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On Jan. 12-17, Ragtime: The Musical Will Focus an Unsentimental Lens on Early 20th Century America

Chris Sams tickles the ivories as ragtime pianist Coalhouse Walker, Jr. (photo by Scott Suchman)

Chris Sams tickles the ivories as ragtime pianist Coalhouse Walker, Jr. (photo by Scott Suchman)

Were the Good Old Days really all that good for all segments of society? asks the joint Jan. 12-17 Broadway Series South and North Carolina Theatre presentation of the current North American tour of the 2009 Broadway revival of Ragtime: The Musical, produced by Phoenix Entertainment and staged by 2010 Tony Award® and Drama Desk Award nominated director and choreographer Marcia Milgrom Dodge and associate director and choreographer Josh Walden. The production features scenic design by Kevin Depinet, lighting design by Mike Baldassari, and sound design by Craig Cassidy.

The show stars Chris Sams as popular ragtime pianist Coalhouse Walker, Jr., a proud African-American whose chance run-in with a group of racist firemen sets the main plot in motion and Leslie Jackson as Coalhouse’s girlfriend, Sarah. Kate Turner plays Mother, a white matriarch who befriends Sarah and her newborn baby; and Matthew Curiano portrays the immigrant paper-silhouette maker Tateh, who sells silhouette of celebrities on the street.

Ragtime is a magnificent PG-rated 1998 message musical based on the award-winning 1975 novel by E. L. Doctorow (1931-2015). The show is set in and around New York City, New Rochelle, and Ellis Island, New York; Lawrence, Massachusetts; and Atlantic City, New Jersey, at the dawn of the 20th century.

In examining the dark side of the American Dream, circa 1902, Doctorow mixed compelling fictional characters from three typical turn-of-the-century families — one white Anglo-Saxon, one African-American, and one Eastern European immigrant — with historical personages such as automobile manufacturer Henry Ford (1863-1947), anarchist Emma Goldman (1869-1940), magician Harry Houdini (1874-1926), African-American educator and activist Booker T. Washington (1856-1915), banker and financier J.P. Morgan (1837-1913), President William Howard Taft (1857-1930), and others.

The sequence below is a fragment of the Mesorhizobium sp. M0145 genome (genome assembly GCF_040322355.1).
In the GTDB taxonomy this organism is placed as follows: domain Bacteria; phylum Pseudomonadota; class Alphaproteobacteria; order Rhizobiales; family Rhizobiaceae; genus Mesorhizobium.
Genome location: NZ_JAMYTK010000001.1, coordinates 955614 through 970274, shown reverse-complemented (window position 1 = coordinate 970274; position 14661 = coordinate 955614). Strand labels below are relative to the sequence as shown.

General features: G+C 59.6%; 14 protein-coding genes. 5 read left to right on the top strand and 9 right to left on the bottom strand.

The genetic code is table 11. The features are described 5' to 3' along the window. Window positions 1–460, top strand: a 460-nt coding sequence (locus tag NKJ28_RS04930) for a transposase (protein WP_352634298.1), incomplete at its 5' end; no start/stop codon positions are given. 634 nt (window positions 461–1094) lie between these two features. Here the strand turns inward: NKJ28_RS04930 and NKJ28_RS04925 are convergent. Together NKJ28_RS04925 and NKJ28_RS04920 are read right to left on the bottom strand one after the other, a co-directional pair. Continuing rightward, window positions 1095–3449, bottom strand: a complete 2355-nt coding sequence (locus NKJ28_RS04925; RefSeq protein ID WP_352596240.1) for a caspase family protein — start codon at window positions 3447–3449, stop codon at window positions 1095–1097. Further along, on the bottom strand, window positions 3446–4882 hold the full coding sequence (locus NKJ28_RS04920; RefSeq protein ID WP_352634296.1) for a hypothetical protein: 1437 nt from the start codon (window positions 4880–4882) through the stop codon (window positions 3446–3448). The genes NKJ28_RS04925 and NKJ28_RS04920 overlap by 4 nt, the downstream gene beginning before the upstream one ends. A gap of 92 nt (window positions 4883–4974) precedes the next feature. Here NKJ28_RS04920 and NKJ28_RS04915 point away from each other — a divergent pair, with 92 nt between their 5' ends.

Chris Sams and Leslie Jackson play Coalhouse Walker, Jr. and Sarah (photo by Scott Suchman)

Chris Sams and Leslie Jackson play Coalhouse Walker, Jr. and Sarah (photo by Scott Suchman)

By skillfully blending fact and fiction, by bringing members of these three very different families together, E.L. Doctorow builds bridges of understanding between the races and between natives and immigrants, celebrates the indomitability of the human spirit, salutes American ingenuity, and condemns the persistent prejudices, such as racism and xenophobia, that still plague America at the dawn of the 21st century.

The musical version of Ragtime, with a brilliant book by Terrence McNally and a rousing score by composer Stephen Flaherty and lyricist Lynn Ahrens, had its world premiere in December 1996 in Toronto, where it won the 1997 Dora Mavor Moore Award for Best Musical.

This epic musical made its Broadway debut on Jan. 18, 1998 at the Ford Center for the Performing Arts and ran for 27 previews and 834 performances, before closing on Jan. 16, 2000. Ragtime earned 12 1998 Tony Award® nominations, including the nominations for Best Musical, Best Direction of a Musical [Frank Galati], and Best Choreography [Graciela Daniele]. It won four Tonys, including the awards for Best Book of a Musical [Terrence McNally] and Best Original Musical Score [Stephen Flaherty and Lynn Ahrens].